President Andrew Jackson’s portrait has been a familiar sight on the U.S. $20 bill since 1928. It remains unclear why his visage replaced that of Grover Cleveland, but a growing movement is making it clear that many think it is time for him to retire. A group called Women on 20s is pushing to produce a new $20 bill featuring the face of a prominent American woman, rather than Jackson. Many have wondered whether a man who forced Native Americans from their lands, offered them unfair treaties and famously battled against the central banking system remains a good choice to appear on American money.

The group hopes to change the 20 by 2020, in time for the 100th anniversary of the passage of the 19th Amendment, which granted women the right to vote. An online ballot has narrowed the field of potential candidates to four: Harriet Tubman, Eleanor Roosevelt, Rosa Parks and Wilma Mankiller, the first female chief of the Cherokee Nation. All are worthy candidates.

President Obama has called the effort to feature more women on our currency a “pretty good idea.” We agree. More than a few Catholic women have also made significant contributions to U.S. history, including St. Elizabeth Ann Seton, who established the first Catholic school in the nation, and St. Frances Xavier Cabrini, who devoted her life to assisting Italian immigrants arriving in New York. We know that as saints they are honored in heaven, but they are worthy as well of honor by the country they served. If our nation hopes to move closer to being a place of equality for all people, we should try putting our money where our mouth is.

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Patrick Kirkwood
3 years 10 months ago
Re "The Buck Stops Here". Here in Australia we have had a number of women on our banknotes. They achieved the federation vote (suffrage) in 1902. My favorite dollar lady is Caroline Chisholm (1806-1877). Have a look at . She left a lasting legacy in social reform particularly for migrant women. She became a Catholic (her husband was) and oddly enough she is listed among the saints' days in the Church of England, but not yet in the 'Roman' Calendar. She will get there one day. But in the meantime, the $5 note was a start!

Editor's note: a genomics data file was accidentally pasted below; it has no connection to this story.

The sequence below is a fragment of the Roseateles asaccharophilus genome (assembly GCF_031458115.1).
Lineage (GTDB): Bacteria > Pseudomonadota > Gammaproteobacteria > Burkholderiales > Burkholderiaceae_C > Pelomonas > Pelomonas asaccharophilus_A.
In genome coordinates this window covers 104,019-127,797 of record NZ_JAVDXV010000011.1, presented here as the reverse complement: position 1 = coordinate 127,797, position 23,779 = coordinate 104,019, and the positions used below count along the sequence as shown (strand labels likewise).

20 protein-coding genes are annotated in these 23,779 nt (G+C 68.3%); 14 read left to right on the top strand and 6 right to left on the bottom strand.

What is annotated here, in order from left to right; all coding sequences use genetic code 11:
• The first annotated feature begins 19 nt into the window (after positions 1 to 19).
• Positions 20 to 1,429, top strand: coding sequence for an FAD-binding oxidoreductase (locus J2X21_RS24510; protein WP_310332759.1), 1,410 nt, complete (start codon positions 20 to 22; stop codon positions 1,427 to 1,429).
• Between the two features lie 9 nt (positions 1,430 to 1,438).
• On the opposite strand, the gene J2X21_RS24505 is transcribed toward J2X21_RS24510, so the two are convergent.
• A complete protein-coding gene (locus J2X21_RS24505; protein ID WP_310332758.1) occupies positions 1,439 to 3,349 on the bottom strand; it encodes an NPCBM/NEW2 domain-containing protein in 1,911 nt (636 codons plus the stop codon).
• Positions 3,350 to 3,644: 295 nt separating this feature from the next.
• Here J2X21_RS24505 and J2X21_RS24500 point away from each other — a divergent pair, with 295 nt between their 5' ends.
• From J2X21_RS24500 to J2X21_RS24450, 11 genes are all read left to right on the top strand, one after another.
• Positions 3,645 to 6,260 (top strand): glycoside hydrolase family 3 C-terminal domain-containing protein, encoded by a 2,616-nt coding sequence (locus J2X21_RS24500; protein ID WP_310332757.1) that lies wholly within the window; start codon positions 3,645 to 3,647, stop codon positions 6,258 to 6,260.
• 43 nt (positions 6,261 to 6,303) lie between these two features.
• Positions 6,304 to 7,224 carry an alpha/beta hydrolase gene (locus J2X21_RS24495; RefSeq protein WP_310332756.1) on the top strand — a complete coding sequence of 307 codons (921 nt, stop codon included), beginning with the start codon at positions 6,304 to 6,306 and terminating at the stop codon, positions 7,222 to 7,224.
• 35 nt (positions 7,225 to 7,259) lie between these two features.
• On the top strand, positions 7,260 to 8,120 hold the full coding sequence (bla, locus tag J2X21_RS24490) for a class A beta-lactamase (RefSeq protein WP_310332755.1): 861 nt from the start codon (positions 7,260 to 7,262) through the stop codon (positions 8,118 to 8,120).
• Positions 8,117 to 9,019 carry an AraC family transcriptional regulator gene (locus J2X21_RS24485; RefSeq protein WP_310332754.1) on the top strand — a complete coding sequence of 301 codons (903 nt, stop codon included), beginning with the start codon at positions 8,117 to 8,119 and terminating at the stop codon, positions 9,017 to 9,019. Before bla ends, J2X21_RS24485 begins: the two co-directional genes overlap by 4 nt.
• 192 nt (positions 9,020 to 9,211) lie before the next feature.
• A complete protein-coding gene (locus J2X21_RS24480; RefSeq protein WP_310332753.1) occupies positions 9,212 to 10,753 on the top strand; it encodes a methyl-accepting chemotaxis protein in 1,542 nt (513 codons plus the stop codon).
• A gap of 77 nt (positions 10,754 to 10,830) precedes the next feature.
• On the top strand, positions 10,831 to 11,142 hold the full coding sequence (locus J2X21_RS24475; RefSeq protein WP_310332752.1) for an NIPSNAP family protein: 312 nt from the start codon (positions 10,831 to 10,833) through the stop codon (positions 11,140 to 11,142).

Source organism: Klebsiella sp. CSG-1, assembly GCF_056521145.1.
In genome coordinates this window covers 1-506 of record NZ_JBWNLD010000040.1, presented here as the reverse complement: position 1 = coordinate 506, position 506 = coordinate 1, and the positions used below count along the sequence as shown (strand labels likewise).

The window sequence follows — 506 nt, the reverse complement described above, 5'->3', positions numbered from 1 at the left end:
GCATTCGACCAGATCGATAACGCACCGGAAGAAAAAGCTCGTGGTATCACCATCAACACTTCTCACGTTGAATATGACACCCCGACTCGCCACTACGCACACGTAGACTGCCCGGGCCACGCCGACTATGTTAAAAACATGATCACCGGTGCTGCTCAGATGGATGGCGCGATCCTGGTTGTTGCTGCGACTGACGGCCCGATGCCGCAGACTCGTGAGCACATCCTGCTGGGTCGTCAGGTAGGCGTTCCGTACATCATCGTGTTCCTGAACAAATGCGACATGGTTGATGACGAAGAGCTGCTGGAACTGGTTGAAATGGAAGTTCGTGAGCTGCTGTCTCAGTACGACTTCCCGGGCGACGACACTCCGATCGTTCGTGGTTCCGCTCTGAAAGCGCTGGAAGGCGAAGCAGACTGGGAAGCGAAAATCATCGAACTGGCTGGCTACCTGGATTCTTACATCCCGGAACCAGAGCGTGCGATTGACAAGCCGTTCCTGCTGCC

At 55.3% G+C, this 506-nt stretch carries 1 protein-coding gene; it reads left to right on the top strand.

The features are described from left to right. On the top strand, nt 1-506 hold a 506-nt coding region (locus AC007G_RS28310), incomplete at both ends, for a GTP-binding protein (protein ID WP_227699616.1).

Rory Connor
3 years 10 months ago
The Baltimore Sun has also published articles on the enormous increase in violent crime in the city since the riots following the death of Freddie Gray e.g. 34 murders in 30 days, homicides up 40% and non-fatal shootings up 60% over last year. Most of these are black on black violence that does not involve the police. In fact the police seem to be reluctant to make arrests following the riots and criminals have taken the opportunity to run wild. (That may not be a perversion of the original "protests' either - after all the latter included the arson of a 60 unit senior citizens facility that was being built by a local Church!). From the Sun article: the 34 people killed in the past 30 days in Baltimore was Tahlil Yasin, 39, who was shot Thursday in the 2100 block of Edmondson Ave. Nathan Thomas, 38, grew up with Yasin and said his cousin was funny and loyal but looked to the streets for opportunity. "He was making a lot of bad decisions, he was living a lifestyle that was not conducive to positive growth," Thomas said. "He was caught up in the lifestyle I used to be caught up in years ago. I just made a conscious decision to stop taking from the community." Thomas, who is helping to start a rental assistance program at Health Care for the Homeless, said the city's "lack of resources" and Yasin's lack of education limited Yasin's future. But Thomas said that's not the city's only problem. "It's a lack of respect for human life, and specifically, a lot of folk may not want to admit it, but for a lot of youths — a lot of black youths — they look at one another as the enemy," Thomas said. The violence "just shows to the majority of us that black lives don't matter."It is sad that the popular press seems to place more emphasis on the issue of Personal Responsibility than a Catholic publication like America!